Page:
For your position to hold, the operative decision must be the decision to buy the tobacco or not, and not the question of whether or not someone can choose to pay the tax independent of choosing to buy the tobacco. To you, it's voluntary even if the only way to avoid the tax is to avoid the product.



    Careful. This runs headlong into the attack on income taxes, because there is also an all-or-nothing choice there.

    You could choose to get a job and thus be subject to income tax. Or you could choose not to work and thus avoid paying income tax. Under your view regarding tobacco taxes, the fact that you cannot get a job but choose not to pay taxes does not affect the analysis. Because remember, your view was you could avoid the tobacco tax by not buying tobacco.

    So if you're right about tobacco tax, you're wrong about income tax. And if you're right about income tax, you're wrong about tobacco tax.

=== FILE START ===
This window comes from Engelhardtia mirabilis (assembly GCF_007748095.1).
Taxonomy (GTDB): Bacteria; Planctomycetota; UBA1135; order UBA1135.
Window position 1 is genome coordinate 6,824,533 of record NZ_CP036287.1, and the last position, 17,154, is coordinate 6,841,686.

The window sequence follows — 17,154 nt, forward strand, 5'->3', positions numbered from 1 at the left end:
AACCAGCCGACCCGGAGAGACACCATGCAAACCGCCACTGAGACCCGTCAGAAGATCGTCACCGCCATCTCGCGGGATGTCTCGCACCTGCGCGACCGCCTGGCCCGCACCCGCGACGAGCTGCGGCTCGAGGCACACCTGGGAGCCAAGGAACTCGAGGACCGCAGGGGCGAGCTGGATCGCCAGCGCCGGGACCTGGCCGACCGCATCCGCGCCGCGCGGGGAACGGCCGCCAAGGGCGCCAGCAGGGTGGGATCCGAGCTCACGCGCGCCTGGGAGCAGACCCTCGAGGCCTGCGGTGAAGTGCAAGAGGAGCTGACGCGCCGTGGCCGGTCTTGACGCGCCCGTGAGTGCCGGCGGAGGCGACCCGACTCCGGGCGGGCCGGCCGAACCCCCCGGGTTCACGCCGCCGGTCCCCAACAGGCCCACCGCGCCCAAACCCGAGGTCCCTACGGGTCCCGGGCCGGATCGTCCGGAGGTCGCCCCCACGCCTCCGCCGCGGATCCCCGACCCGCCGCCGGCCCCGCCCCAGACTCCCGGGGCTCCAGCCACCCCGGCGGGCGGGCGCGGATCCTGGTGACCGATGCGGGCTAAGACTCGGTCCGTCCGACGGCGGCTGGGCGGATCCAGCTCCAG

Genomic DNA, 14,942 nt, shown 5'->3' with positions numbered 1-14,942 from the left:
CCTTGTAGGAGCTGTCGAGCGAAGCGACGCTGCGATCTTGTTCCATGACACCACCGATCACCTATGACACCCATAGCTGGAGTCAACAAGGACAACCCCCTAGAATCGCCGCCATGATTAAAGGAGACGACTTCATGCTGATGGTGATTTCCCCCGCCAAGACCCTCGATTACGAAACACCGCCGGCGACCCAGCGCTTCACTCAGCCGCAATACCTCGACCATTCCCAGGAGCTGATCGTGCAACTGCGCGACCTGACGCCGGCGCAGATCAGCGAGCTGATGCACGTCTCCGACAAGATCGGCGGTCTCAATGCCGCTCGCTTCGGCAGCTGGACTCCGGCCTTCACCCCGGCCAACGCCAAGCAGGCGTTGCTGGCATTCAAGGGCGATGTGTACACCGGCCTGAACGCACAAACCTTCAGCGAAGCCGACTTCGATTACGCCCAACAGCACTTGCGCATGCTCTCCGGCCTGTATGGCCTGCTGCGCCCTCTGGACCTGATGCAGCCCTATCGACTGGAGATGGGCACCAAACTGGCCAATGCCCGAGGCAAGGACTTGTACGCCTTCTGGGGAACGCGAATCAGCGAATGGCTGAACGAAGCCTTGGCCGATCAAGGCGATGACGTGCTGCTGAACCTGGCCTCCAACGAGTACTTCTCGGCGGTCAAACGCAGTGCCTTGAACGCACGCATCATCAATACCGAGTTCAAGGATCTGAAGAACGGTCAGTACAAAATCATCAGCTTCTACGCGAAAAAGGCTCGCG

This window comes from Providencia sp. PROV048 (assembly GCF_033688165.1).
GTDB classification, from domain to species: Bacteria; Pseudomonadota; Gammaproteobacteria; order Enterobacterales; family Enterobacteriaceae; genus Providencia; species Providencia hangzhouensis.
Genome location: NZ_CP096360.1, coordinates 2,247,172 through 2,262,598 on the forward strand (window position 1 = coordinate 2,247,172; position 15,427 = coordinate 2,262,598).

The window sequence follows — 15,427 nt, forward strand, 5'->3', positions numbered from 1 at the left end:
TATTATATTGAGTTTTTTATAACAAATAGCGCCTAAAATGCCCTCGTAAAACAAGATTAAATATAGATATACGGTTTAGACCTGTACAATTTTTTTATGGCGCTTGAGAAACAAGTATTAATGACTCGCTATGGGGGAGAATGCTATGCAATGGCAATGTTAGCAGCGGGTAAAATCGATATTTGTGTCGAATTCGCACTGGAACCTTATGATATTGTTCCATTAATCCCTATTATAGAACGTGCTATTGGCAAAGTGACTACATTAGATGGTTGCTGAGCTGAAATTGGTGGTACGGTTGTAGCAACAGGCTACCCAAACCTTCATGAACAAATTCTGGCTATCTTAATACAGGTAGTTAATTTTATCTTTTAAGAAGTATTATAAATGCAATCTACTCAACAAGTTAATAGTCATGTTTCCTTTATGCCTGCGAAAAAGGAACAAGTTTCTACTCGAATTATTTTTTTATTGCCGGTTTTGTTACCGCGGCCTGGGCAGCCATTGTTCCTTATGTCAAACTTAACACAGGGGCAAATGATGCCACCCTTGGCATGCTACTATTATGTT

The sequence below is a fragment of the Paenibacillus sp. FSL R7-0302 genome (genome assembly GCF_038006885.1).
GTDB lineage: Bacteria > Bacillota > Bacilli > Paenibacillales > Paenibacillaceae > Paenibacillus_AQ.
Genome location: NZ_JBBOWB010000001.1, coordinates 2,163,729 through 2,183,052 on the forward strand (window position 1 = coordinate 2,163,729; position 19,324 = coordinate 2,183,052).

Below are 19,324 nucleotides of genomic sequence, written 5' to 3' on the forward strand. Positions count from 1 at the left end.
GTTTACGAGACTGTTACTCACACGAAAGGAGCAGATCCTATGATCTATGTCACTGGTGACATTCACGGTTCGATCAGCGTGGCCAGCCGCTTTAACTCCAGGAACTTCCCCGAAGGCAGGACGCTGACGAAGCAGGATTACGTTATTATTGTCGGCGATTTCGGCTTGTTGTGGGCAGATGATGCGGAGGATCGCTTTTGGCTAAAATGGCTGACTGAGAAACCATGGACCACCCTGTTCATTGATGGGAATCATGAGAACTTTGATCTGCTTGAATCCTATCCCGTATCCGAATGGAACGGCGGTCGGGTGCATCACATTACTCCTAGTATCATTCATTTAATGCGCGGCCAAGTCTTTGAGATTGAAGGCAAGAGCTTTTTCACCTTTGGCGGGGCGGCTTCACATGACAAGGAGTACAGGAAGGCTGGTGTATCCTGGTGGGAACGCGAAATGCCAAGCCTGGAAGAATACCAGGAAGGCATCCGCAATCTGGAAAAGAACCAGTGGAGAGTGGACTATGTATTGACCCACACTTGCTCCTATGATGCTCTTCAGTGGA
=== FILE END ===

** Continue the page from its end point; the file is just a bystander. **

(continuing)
(Though really, you're wrong on both. Taxes are involuntary, but calling them "theft" is silly, not that you'll ever have to face the consequences of actually putting this broken "voluntary payments only" idea into practice.

    This post just pinpoints the logical flaw in your argument).


    Quote Originally Posted by RedAkston View Post
    You should try reading what I've already written before showing up with egg on your face.

    The tobacco tax, just like the alcohol tax, is completely voluntary. I choose to pay those taxes if I choose to buy tobacco or to buy alcohol. It's isn't being forced on me unless I purchase those goods. I also already made the point about choosing to work.

    Maybe next time instead of speaking about that of which you obviously don't know, do a little research so you don't look so ignorantly uninformed next time because there is no "logical flaw" in my argument.
    Is this your idea of what "political debate" is? The first bit is a snotty attack. The middle bit is simply you claiming that you are right because you are saying you are right. The last bit is more snotty attacks.